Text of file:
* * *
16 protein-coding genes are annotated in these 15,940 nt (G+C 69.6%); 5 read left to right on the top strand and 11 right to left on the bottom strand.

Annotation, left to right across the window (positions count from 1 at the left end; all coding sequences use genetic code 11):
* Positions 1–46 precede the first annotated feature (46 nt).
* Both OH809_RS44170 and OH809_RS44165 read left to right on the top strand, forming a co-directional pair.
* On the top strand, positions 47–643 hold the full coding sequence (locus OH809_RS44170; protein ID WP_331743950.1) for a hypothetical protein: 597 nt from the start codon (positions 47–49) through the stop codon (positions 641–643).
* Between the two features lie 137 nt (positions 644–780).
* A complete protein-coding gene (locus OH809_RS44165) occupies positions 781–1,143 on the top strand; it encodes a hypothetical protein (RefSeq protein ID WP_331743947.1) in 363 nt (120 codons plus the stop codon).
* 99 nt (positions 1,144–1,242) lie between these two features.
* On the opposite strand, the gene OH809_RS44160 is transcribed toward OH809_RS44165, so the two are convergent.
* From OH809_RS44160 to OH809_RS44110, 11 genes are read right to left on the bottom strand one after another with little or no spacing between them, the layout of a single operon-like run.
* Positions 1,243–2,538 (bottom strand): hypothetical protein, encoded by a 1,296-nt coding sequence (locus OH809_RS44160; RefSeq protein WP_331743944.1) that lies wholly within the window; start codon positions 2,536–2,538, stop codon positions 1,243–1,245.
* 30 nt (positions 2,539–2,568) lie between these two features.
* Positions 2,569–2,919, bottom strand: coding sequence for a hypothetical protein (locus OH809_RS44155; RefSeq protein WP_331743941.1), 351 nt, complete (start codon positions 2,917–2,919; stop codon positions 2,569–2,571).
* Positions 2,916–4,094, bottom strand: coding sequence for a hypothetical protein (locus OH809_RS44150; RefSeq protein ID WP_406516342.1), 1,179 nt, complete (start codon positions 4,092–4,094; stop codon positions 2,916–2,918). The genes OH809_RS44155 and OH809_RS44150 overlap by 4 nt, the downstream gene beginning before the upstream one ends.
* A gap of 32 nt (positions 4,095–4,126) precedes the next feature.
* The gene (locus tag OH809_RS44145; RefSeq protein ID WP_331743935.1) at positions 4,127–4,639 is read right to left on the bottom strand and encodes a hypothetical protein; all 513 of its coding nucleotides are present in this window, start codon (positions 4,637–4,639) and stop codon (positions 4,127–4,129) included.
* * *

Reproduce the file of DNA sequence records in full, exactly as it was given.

16 protein-coding genes are annotated in these 15,940 nt (G+C 69.6%); 5 read left to right on the top strand and 11 right to left on the bottom strand.

Annotation, left to right across the window (positions count from 1 at the left end; all coding sequences use genetic code 11):
* Positions 1–46 precede the first annotated feature (46 nt).
* Both OH809_RS44170 and OH809_RS44165 read left to right on the top strand, forming a co-directional pair.
* On the top strand, positions 47–643 hold the full coding sequence (locus OH809_RS44170; protein ID WP_331743950.1) for a hypothetical protein: 597 nt from the start codon (positions 47–49) through the stop codon (positions 641–643).
* Between the two features lie 137 nt (positions 644–780).
* A complete protein-coding gene (locus OH809_RS44165) occupies positions 781–1,143 on the top strand; it encodes a hypothetical protein (RefSeq protein ID WP_331743947.1) in 363 nt (120 codons plus the stop codon).
* 99 nt (positions 1,144–1,242) lie between these two features.
* On the opposite strand, the gene OH809_RS44160 is transcribed toward OH809_RS44165, so the two are convergent.
* From OH809_RS44160 to OH809_RS44110, 11 genes are read right to left on the bottom strand one after another with little or no spacing between them, the layout of a single operon-like run.
* Positions 1,243–2,538 (bottom strand): hypothetical protein, encoded by a 1,296-nt coding sequence (locus OH809_RS44160; RefSeq protein WP_331743944.1) that lies wholly within the window; start codon positions 2,536–2,538, stop codon positions 1,243–1,245.
* 30 nt (positions 2,539–2,568) lie between these two features.
* Positions 2,569–2,919, bottom strand: coding sequence for a hypothetical protein (locus OH809_RS44155; RefSeq protein WP_331743941.1), 351 nt, complete (start codon positions 2,917–2,919; stop codon positions 2,569–2,571).
* Positions 2,916–4,094, bottom strand: coding sequence for a hypothetical protein (locus OH809_RS44150; RefSeq protein ID WP_406516342.1), 1,179 nt, complete (start codon positions 4,092–4,094; stop codon positions 2,916–2,918). The genes OH809_RS44155 and OH809_RS44150 overlap by 4 nt, the downstream gene beginning before the upstream one ends.
* A gap of 32 nt (positions 4,095–4,126) precedes the next feature.
* The gene (locus tag OH809_RS44145; RefSeq protein ID WP_331743935.1) at positions 4,127–4,639 is read right to left on the bottom strand and encodes a hypothetical protein; all 513 of its coding nucleotides are present in this window, start codon (positions 4,637–4,639) and stop codon (positions 4,127–4,129) included.